Certifying Form 5 Expenditure

18 Mar 2020

LandTrack Systems held a seminar on the 13 March 2020 that addressed the issues raised in Focus v Brosnan case about ensuring the accuracy and providing evidence of the expenditure provided on Operation Reports (commonly known as Form 5s) and calculating and proving administration expenditure.

To reiterate a couple of points Warden O’Sullivan highlighted in the lodgement of a Form 5;

the following certification is signed by the tenement holder or agent:

I certify …[the Form 5]…constitutes a true statement of the operations carried out and moneys expended on this mining tenement…”. [the Warden’s highlighting].

The Warden stated that the tenement holder should properly analyse the expenditure reported and have sufficient resources to meet the obligation. “The mere fact that an accounting system is said to exist is insufficient to enable the tenement holder to certify the information” on the Form 5.

The Warden stated the evidence required to certify a Form 5 is that:

  1. Instructions are issued to those inputting the information;
  2. On a regular basis, instructions are issued to reinforce those instructions;
  3. The relevant data is regularly audited for accuracy, apportionment, and proper characterisation as prescribed by the Mining Act and Regulations;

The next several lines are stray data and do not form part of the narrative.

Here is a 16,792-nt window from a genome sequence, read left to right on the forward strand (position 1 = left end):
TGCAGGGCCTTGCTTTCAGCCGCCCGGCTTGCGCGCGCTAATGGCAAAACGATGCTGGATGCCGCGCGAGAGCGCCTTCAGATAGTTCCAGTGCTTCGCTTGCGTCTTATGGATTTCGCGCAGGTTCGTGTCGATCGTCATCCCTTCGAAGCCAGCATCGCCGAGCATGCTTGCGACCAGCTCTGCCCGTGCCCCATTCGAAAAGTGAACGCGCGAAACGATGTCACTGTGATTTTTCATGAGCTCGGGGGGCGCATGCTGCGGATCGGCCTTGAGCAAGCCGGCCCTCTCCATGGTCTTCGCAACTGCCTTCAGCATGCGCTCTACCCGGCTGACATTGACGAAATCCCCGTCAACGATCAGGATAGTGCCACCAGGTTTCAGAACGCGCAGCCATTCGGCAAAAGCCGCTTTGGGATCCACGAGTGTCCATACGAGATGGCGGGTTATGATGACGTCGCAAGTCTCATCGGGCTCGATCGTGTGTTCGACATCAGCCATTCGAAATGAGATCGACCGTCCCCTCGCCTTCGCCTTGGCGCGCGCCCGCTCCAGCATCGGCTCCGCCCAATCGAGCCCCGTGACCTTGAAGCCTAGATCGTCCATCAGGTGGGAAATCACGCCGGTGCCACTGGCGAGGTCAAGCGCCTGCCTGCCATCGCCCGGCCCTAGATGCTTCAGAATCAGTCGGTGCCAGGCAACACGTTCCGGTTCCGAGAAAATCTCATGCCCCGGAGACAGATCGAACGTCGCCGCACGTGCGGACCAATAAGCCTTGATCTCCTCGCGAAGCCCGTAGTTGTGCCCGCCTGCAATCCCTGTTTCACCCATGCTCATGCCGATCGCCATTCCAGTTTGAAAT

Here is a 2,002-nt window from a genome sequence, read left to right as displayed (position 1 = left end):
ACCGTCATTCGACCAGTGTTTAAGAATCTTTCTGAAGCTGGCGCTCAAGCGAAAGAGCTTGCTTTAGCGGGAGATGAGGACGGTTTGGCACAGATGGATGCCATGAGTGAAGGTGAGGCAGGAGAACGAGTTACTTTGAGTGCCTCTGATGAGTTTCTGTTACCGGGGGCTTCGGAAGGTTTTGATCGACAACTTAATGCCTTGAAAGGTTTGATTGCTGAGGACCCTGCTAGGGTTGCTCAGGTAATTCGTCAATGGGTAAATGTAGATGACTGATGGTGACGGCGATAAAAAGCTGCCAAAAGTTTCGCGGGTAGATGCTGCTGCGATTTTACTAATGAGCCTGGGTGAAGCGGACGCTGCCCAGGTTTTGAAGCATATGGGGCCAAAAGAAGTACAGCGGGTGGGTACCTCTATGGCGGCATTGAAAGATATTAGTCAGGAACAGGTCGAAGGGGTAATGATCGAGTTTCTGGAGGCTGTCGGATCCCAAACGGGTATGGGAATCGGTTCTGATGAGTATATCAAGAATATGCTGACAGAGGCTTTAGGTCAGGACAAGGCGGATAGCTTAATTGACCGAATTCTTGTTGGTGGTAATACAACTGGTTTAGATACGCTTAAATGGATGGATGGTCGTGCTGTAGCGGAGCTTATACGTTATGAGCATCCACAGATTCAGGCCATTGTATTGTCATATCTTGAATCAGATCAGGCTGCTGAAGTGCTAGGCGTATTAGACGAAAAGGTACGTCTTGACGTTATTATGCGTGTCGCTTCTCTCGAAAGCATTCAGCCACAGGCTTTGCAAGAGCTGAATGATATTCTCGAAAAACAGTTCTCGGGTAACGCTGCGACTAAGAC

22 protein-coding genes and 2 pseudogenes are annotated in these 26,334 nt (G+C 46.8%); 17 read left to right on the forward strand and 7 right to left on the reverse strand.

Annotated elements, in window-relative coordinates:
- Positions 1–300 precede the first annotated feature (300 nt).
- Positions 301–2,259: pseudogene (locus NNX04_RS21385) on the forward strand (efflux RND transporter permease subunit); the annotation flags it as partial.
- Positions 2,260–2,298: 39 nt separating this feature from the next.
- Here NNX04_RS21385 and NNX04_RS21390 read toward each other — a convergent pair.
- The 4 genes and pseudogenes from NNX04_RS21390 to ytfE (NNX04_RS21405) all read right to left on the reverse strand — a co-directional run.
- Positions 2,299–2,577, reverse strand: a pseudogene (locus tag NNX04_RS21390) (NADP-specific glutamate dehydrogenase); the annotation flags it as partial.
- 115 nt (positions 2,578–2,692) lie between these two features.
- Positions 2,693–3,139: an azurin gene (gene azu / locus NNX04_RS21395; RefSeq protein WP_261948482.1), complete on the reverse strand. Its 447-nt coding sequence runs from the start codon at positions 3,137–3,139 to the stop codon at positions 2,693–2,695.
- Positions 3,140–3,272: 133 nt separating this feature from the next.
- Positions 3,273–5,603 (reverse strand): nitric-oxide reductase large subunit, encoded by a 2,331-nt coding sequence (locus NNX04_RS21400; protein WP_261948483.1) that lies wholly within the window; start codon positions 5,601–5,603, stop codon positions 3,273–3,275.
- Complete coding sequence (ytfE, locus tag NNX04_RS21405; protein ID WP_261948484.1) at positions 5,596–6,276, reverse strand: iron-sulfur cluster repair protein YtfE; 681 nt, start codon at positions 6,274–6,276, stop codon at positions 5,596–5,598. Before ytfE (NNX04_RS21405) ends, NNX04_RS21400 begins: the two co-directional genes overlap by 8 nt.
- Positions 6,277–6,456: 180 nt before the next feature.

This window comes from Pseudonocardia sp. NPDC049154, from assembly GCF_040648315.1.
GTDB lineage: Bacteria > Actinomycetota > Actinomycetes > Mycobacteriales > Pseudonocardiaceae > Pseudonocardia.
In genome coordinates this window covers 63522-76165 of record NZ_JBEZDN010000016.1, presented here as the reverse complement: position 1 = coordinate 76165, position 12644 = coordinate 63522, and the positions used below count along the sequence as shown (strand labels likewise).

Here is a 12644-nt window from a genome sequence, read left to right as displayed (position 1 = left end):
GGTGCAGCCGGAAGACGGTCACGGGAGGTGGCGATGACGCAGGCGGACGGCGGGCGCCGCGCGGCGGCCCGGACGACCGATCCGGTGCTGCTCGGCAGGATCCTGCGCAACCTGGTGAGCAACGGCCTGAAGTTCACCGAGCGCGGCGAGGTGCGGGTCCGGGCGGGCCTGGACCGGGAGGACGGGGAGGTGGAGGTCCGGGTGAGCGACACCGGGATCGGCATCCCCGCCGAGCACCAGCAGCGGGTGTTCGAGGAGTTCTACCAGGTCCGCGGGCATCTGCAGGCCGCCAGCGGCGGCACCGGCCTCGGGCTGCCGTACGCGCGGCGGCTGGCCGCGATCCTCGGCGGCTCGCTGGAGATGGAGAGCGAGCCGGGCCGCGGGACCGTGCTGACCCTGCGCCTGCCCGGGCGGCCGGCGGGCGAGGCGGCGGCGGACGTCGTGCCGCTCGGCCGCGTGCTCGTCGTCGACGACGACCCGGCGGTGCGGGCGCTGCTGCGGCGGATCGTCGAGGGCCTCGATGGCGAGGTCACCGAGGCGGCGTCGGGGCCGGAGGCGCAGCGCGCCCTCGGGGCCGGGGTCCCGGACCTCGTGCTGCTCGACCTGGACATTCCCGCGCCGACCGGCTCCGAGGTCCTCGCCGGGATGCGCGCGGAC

4. The certifier has sufficient experience and training; and
  5. The certifier was aware of the requirements in calculating administration expenses.

Even though Focus spent $67M on 150 tenements and met expenditure on all of them, Focus’ application for an extension of time for the exemption application was refused because Focus were unable to demonstrate the evidence of compliance or show sufficient resources were provided to tenement management to undertake his assigned task.

The seminar demonstrated that mining companies should institute business processes to secure their tenure in light of the Warden’s decision and multiple serial plainters that exist in the industry. A few processes are suggested below:

  1. A company’s accounts department’s processes of collecting, documenting and reporting expenditure data requires consistency with the requirements of the Mining Act and Regulations (including the clarifying decisions of the Courts). From our experience this is usually lacking because they are focused on compliance with ASX reporting requirements. Therefore, make sure your accounts department is well aware of the implications of Warden O’Sullivan’s comments and the potential impact of non-compliance.
  2. Formulate a chart of accounts that reflects the online Form 5 categories under the Mining Act and Regulations. This statement sounds simple but once you get into the detail it can become quite complicated. Please review our White Paper written on this topic.
  3. Document instructions on how the chart of accounts should be used and circulate this to staff on a regular basis This is an attempt to build evidence.